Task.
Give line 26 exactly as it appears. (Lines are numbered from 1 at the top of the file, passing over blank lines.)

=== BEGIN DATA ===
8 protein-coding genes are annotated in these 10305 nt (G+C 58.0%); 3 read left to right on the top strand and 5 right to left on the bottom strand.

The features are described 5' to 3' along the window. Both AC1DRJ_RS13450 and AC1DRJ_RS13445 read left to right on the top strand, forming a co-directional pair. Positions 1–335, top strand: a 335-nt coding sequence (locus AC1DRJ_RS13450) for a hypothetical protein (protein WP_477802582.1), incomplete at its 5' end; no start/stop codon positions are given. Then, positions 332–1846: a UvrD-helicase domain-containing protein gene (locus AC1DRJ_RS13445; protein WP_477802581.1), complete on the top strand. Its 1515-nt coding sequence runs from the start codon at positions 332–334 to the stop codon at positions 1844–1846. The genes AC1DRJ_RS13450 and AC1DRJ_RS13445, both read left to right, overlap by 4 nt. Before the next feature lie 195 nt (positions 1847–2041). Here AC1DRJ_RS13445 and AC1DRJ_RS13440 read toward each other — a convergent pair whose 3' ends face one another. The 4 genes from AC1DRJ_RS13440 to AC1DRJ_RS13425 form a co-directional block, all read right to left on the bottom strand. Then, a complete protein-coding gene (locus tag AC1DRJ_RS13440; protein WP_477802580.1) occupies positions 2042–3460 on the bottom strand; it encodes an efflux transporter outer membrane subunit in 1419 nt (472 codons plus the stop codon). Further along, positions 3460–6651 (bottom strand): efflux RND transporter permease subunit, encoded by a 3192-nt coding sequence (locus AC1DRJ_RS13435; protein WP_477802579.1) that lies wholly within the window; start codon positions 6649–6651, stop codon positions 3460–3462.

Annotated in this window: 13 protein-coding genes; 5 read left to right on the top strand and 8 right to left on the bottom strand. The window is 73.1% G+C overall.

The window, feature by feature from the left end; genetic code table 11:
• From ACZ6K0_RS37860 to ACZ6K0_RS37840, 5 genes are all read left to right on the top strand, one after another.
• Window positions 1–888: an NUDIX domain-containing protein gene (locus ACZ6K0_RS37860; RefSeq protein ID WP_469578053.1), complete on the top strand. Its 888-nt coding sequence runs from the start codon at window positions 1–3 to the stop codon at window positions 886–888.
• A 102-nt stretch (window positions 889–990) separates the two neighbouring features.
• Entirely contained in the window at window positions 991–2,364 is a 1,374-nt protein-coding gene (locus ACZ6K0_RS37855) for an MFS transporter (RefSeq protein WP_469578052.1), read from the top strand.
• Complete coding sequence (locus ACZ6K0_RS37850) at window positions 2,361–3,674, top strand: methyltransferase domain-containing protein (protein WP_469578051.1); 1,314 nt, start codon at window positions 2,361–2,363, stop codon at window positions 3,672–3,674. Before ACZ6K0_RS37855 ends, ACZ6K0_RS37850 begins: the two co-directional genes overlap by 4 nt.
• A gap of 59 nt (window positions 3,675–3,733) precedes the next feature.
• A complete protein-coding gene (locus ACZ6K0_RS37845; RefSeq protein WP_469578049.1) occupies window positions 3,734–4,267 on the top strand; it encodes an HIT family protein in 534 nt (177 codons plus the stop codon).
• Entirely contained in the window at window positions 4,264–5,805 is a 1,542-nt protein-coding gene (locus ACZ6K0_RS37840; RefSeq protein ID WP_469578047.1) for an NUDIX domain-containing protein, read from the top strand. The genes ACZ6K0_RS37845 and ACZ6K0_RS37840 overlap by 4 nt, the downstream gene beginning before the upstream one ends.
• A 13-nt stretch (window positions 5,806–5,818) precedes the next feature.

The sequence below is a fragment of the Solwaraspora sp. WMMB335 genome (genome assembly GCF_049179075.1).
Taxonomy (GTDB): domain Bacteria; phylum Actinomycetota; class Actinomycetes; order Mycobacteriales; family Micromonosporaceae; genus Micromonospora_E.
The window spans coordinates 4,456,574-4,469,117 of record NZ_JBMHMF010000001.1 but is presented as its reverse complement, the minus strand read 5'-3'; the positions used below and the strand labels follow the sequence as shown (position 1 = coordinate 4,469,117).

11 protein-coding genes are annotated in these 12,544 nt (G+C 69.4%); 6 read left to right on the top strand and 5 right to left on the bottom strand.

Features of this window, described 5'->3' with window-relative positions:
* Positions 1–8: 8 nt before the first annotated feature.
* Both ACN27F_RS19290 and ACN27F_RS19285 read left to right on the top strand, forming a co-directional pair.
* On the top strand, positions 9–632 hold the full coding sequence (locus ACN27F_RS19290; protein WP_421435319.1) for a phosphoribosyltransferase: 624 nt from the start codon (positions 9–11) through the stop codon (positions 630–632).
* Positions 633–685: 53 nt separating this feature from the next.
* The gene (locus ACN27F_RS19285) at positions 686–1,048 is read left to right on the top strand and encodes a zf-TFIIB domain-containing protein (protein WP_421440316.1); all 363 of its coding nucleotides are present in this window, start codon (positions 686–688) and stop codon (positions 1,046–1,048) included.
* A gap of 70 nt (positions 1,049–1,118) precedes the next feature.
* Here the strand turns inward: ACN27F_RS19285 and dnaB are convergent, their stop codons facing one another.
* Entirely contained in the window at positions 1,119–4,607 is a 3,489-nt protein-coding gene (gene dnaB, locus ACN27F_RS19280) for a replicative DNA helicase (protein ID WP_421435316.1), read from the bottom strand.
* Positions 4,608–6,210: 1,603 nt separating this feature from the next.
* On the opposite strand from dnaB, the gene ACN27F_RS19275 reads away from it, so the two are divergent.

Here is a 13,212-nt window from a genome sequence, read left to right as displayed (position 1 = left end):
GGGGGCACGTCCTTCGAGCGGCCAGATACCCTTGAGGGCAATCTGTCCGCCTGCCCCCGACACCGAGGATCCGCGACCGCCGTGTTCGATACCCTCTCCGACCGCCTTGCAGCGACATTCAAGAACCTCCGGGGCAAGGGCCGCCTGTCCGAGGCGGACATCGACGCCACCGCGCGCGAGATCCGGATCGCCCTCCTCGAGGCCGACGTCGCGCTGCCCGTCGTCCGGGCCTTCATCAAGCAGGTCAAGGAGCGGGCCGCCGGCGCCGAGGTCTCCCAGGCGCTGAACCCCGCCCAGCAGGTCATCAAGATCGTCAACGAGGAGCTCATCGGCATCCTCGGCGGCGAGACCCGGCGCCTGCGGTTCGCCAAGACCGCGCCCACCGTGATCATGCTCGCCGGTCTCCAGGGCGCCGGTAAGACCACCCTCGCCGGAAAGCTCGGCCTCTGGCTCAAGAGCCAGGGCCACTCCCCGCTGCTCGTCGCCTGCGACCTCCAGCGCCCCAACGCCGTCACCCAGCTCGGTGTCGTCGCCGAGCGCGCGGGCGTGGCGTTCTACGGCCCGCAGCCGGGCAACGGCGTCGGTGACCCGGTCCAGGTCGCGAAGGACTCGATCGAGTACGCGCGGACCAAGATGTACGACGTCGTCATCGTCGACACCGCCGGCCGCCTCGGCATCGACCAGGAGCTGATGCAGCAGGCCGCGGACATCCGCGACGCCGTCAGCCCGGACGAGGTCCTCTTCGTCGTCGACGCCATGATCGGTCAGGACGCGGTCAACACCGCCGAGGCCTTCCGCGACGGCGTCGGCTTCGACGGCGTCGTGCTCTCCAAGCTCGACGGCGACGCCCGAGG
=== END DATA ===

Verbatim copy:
* Entirely contained in the window at positions 1,119–4,607 is a 3,489-nt protein-coding gene (gene dnaB, locus ACN27F_RS19280) for a replicative DNA helicase (protein ID WP_421435316.1), read from the bottom strand.